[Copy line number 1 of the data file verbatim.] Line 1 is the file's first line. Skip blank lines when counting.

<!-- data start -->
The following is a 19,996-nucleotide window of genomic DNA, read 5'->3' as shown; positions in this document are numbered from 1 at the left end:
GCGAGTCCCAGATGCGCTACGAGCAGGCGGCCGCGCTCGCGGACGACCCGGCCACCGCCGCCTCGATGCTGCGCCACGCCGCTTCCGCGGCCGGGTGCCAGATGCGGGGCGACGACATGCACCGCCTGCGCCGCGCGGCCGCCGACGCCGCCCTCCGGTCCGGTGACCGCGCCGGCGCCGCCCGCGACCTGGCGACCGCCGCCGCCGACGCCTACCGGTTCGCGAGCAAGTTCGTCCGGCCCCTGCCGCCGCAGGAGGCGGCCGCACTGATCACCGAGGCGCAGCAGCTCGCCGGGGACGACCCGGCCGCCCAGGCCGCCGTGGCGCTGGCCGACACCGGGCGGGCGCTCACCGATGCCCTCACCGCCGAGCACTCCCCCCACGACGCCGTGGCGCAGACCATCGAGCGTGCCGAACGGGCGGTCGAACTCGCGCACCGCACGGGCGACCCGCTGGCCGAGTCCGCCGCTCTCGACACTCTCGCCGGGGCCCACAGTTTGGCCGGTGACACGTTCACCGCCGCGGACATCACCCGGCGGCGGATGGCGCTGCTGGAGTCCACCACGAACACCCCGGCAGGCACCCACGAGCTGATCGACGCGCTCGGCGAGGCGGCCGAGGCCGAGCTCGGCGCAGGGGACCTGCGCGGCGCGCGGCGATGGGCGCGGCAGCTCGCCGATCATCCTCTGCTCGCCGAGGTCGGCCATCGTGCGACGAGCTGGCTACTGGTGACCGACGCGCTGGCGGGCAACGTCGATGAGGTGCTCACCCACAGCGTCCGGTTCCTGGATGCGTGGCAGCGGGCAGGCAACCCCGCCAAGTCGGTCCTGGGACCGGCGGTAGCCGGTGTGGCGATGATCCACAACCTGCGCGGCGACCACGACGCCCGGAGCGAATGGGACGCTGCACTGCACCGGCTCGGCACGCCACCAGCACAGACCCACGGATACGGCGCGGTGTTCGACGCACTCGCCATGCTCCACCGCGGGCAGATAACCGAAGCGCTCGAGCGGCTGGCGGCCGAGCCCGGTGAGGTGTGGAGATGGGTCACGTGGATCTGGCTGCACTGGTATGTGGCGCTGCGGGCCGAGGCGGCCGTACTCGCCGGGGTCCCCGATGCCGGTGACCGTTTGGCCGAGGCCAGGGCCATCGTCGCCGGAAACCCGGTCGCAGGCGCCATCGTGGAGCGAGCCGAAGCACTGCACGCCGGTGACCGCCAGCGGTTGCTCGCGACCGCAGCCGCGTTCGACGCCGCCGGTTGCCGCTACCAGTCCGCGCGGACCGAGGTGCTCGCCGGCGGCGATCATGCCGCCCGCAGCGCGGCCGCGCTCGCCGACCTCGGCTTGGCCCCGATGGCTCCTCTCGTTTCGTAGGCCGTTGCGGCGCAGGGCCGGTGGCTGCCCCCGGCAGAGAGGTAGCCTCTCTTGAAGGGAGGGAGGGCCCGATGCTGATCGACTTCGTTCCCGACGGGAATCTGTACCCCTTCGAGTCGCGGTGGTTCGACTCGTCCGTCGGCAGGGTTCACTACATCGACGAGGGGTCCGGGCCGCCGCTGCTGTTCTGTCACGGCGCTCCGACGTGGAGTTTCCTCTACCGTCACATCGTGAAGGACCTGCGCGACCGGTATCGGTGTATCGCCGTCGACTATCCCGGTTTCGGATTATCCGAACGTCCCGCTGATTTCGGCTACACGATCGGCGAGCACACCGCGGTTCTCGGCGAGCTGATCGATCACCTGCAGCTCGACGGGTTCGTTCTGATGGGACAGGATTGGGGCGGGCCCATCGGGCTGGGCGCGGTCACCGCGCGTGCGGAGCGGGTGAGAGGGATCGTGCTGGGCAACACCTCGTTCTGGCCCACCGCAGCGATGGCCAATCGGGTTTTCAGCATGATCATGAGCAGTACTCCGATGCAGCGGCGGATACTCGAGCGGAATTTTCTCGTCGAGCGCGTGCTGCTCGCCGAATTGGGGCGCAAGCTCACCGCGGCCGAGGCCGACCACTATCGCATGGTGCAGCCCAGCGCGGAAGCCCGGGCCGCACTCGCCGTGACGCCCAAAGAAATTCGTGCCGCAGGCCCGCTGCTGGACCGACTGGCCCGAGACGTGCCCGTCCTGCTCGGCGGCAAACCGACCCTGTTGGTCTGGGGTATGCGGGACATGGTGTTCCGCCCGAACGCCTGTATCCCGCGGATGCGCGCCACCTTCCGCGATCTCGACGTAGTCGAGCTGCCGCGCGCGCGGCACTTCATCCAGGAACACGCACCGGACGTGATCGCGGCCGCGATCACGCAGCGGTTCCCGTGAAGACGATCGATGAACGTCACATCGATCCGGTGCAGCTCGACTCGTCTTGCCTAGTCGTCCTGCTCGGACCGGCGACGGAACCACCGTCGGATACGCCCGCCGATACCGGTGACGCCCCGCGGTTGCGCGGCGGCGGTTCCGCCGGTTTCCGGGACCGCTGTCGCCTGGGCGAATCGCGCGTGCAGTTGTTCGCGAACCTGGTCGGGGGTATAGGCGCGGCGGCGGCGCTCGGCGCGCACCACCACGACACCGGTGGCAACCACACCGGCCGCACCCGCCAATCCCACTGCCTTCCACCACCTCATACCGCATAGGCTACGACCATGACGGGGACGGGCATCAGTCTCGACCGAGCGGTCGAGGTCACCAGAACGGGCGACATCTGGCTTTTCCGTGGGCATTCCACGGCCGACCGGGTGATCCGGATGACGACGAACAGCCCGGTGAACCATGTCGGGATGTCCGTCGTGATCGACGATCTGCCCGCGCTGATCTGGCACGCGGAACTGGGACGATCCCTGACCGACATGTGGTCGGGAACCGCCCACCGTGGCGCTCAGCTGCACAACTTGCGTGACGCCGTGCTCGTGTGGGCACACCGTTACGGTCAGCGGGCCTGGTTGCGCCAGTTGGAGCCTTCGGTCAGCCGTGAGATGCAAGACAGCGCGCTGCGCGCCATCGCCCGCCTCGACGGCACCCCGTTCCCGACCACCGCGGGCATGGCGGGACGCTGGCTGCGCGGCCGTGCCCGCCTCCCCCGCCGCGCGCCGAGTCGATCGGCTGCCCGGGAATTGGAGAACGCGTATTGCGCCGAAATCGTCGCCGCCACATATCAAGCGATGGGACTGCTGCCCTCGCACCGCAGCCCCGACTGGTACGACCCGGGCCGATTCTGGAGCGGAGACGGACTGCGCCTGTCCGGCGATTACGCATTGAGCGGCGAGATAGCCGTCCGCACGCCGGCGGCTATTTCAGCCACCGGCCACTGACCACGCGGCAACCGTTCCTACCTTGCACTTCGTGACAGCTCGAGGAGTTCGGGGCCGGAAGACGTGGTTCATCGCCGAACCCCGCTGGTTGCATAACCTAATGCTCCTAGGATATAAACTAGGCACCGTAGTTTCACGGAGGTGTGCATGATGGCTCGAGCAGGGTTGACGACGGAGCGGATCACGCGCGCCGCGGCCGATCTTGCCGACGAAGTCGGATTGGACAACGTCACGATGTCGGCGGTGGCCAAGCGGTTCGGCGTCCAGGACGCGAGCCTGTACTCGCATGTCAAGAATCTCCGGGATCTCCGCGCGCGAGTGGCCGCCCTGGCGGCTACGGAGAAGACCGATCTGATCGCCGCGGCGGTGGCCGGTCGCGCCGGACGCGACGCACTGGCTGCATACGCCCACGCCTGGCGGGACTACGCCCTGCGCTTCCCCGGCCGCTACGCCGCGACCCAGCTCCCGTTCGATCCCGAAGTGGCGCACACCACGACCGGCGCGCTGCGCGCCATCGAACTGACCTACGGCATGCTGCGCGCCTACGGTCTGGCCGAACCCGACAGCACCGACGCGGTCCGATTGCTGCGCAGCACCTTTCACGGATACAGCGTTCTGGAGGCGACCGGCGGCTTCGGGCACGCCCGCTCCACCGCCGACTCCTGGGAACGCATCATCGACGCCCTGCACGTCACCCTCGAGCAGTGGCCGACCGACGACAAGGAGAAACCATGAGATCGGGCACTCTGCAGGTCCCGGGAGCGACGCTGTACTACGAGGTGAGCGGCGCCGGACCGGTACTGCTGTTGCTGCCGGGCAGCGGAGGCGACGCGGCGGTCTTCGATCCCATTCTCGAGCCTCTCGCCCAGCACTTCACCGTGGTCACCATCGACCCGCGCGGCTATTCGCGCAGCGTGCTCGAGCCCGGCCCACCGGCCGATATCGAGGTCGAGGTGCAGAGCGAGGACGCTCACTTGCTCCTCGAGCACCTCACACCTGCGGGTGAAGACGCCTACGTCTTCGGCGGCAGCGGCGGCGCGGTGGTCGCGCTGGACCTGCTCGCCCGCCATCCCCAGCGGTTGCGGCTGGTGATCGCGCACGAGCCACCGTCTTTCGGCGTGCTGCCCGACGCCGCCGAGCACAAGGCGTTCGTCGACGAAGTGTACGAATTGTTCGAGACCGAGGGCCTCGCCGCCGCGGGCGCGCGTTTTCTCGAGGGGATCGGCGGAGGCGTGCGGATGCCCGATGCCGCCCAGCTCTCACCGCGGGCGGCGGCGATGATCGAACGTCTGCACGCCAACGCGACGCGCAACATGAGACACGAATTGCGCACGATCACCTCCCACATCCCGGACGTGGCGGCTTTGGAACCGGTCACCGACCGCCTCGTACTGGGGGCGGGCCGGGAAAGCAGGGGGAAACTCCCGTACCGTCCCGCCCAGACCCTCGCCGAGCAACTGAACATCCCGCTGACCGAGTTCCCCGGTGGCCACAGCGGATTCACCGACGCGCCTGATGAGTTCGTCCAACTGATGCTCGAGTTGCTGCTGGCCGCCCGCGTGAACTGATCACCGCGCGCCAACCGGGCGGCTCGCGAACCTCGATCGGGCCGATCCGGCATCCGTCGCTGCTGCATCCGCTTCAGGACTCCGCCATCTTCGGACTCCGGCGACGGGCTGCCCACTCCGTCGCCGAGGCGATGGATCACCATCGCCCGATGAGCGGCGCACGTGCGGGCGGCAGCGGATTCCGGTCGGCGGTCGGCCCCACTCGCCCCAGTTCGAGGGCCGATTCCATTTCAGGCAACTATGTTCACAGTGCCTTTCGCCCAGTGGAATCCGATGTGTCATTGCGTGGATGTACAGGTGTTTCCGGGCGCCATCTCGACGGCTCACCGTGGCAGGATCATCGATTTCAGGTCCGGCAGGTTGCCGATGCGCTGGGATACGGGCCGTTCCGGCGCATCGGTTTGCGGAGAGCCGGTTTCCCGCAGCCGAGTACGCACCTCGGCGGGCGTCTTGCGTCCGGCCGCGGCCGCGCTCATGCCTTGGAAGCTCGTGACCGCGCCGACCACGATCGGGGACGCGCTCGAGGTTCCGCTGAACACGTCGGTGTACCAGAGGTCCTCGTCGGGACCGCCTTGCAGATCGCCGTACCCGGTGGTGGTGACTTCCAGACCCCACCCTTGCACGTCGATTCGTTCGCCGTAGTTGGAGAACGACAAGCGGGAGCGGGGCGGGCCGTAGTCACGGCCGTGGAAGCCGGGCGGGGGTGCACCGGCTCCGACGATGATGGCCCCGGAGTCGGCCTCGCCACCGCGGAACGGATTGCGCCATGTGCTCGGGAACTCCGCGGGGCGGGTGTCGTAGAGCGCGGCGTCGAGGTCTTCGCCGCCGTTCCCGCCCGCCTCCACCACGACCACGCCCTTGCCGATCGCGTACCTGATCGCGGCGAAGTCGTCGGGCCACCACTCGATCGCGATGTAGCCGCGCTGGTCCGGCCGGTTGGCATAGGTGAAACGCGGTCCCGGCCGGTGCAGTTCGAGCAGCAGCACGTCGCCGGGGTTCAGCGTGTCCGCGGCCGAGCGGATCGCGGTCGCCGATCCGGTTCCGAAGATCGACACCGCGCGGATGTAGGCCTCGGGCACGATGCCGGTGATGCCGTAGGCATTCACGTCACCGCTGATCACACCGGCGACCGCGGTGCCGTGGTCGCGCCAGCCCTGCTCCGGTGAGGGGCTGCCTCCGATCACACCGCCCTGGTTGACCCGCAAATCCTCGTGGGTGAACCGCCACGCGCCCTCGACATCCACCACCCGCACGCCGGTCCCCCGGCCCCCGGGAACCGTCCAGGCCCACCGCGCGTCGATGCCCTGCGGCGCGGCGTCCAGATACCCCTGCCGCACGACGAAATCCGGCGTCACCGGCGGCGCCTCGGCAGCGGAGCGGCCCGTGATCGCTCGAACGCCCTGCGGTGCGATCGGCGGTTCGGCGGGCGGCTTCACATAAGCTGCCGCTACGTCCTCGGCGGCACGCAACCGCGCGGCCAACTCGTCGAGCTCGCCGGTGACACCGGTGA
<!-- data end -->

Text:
The following is a 19,996-nucleotide window of genomic DNA, read 5'->3' as shown; positions in this document are numbered from 1 at the left end: